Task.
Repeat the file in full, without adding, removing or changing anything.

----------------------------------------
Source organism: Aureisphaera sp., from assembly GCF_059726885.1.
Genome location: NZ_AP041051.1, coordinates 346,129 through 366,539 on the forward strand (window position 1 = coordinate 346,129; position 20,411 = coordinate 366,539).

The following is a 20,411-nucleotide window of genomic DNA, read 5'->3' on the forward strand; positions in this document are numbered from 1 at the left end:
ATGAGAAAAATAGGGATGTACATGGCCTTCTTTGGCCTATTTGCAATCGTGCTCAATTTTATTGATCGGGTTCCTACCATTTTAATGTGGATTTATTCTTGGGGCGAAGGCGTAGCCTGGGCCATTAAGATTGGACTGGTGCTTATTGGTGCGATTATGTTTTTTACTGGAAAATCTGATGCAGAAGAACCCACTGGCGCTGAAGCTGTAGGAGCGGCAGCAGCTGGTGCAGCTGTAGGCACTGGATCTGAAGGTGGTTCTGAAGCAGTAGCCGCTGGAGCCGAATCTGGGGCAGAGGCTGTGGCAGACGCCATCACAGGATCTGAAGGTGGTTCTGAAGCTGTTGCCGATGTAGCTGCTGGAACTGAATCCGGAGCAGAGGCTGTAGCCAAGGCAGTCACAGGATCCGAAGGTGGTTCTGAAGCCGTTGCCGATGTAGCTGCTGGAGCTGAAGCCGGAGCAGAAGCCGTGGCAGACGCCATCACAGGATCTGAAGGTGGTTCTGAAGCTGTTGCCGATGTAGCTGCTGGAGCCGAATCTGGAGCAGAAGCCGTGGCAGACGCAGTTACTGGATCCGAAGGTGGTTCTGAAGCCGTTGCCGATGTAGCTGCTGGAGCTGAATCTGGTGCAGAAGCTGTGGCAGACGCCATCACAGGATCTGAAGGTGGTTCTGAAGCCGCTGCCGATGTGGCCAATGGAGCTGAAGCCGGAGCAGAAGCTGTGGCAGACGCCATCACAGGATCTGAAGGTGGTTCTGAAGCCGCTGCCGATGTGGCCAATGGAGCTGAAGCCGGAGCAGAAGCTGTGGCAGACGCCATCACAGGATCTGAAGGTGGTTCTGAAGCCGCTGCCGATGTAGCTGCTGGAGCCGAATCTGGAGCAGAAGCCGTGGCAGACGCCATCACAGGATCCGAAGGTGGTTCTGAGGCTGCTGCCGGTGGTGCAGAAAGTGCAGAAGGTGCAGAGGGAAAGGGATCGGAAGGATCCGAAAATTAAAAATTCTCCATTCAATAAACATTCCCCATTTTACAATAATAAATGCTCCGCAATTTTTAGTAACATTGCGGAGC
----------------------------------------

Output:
Source organism: Aureisphaera sp., from assembly GCF_059726885.1.
Genome location: NZ_AP041051.1, coordinates 346,129 through 366,539 on the forward strand (window position 1 = coordinate 346,129; position 20,411 = coordinate 366,539).

The following is a 20,411-nucleotide window of genomic DNA, read 5'->3' on the forward strand; positions in this document are numbered from 1 at the left end:
ATGAGAAAAATAGGGATGTACATGGCCTTCTTTGGCCTATTTGCAATCGTGCTCAATTTTATTGATCGGGTTCCTACCATTTTAATGTGGATTTATTCTTGGGGCGAAGGCGTAGCCTGGGCCATTAAGATTGGACTGGTGCTTATTGGTGCGATTATGTTTTTTACTGGAAAATCTGATGCAGAAGAACCCACTGGCGCTGAAGCTGTAGGAGCGGCAGCAGCTGGTGCAGCTGTAGGCACTGGATCTGAAGGTGGTTCTGAAGCAGTAGCCGCTGGAGCCGAATCTGGGGCAGAGGCTGTGGCAGACGCCATCACAGGATCTGAAGGTGGTTCTGAAGCTGTTGCCGATGTAGCTGCTGGAACTGAATCCGGAGCAGAGGCTGTAGCCAAGGCAGTCACAGGATCCGAAGGTGGTTCTGAAGCCGTTGCCGATGTAGCTGCTGGAGCTGAAGCCGGAGCAGAAGCCGTGGCAGACGCCATCACAGGATCTGAAGGTGGTTCTGAAGCTGTTGCCGATGTAGCTGCTGGAGCCGAATCTGGAGCAGAAGCCGTGGCAGACGCAGTTACTGGATCCGAAGGTGGTTCTGAAGCCGTTGCCGATGTAGCTGCTGGAGCTGAATCTGGTGCAGAAGCTGTGGCAGACGCCATCACAGGATCTGAAGGTGGTTCTGAAGCCGCTGCCGATGTGGCCAATGGAGCTGAAGCCGGAGCAGAAGCTGTGGCAGACGCCATCACAGGATCTGAAGGTGGTTCTGAAGCCGCTGCCGATGTGGCCAATGGAGCTGAAGCCGGAGCAGAAGCTGTGGCAGACGCCATCACAGGATCTGAAGGTGGTTCTGAAGCCGCTGCCGATGTAGCTGCTGGAGCCGAATCTGGAGCAGAAGCCGTGGCAGACGCCATCACAGGATCCGAAGGTGGTTCTGAGGCTGCTGCCGGTGGTGCAGAAAGTGCAGAAGGTGCAGAGGGAAAGGGATCGGAAGGATCCGAAAATTAAAAATTCTCCATTCAATAAACATTCCCCATTTTACAATAATAAATGCTCCGCAATTTTTAGTAACATTGCGGAGC